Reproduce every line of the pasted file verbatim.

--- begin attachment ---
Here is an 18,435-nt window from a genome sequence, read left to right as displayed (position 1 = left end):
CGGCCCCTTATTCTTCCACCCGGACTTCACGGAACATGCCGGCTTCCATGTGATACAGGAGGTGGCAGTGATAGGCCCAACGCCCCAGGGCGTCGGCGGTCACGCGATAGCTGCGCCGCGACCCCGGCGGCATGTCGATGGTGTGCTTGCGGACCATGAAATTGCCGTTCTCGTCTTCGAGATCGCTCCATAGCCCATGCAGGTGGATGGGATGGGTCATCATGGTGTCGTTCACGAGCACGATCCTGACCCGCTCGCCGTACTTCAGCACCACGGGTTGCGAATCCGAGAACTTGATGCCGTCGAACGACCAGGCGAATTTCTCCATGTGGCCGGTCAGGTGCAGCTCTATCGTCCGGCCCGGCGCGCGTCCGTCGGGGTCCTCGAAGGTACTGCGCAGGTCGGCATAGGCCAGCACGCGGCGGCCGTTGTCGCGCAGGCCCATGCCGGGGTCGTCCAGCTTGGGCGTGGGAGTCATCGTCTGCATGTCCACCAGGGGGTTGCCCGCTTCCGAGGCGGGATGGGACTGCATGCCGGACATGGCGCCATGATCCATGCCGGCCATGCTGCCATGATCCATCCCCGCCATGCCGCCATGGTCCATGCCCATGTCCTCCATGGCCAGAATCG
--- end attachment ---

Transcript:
Here is an 18,435-nt window from a genome sequence, read left to right as displayed (position 1 = left end):
CGGCCCCTTATTCTTCCACCCGGACTTCACGGAACATGCCGGCTTCCATGTGATACAGGAGGTGGCAGTGATAGGCCCAACGCCCCAGGGCGTCGGCGGTCACGCGATAGCTGCGCCGCGACCCCGGCGGCATGTCGATGGTGTGCTTGCGGACCATGAAATTGCCGTTCTCGTCTTCGAGATCGCTCCATAGCCCATGCAGGTGGATGGGATGGGTCATCATGGTGTCGTTCACGAGCACGATCCTGACCCGCTCGCCGTACTTCAGCACCACGGGTTGCGAATCCGAGAACTTGATGCCGTCGAACGACCAGGCGAATTTCTCCATGTGGCCGGTCAGGTGCAGCTCTATCGTCCGGCCCGGCGCGCGTCCGTCGGGGTCCTCGAAGGTACTGCGCAGGTCGGCATAGGCCAGCACGCGGCGGCCGTTGTCGCGCAGGCCCATGCCGGGGTCGTCCAGCTTGGGCGTGGGAGTCATCGTCTGCATGTCCACCAGGGGGTTGCCCGCTTCCGAGGCGGGATGGGACTGCATGCCGGACATGGCGCCATGATCCATGCCGGCCATGCTGCCATGATCCATCCCCGCCATGCCGCCATGGTCCATGCCCATGTCCTCCATGGCCAGAATCG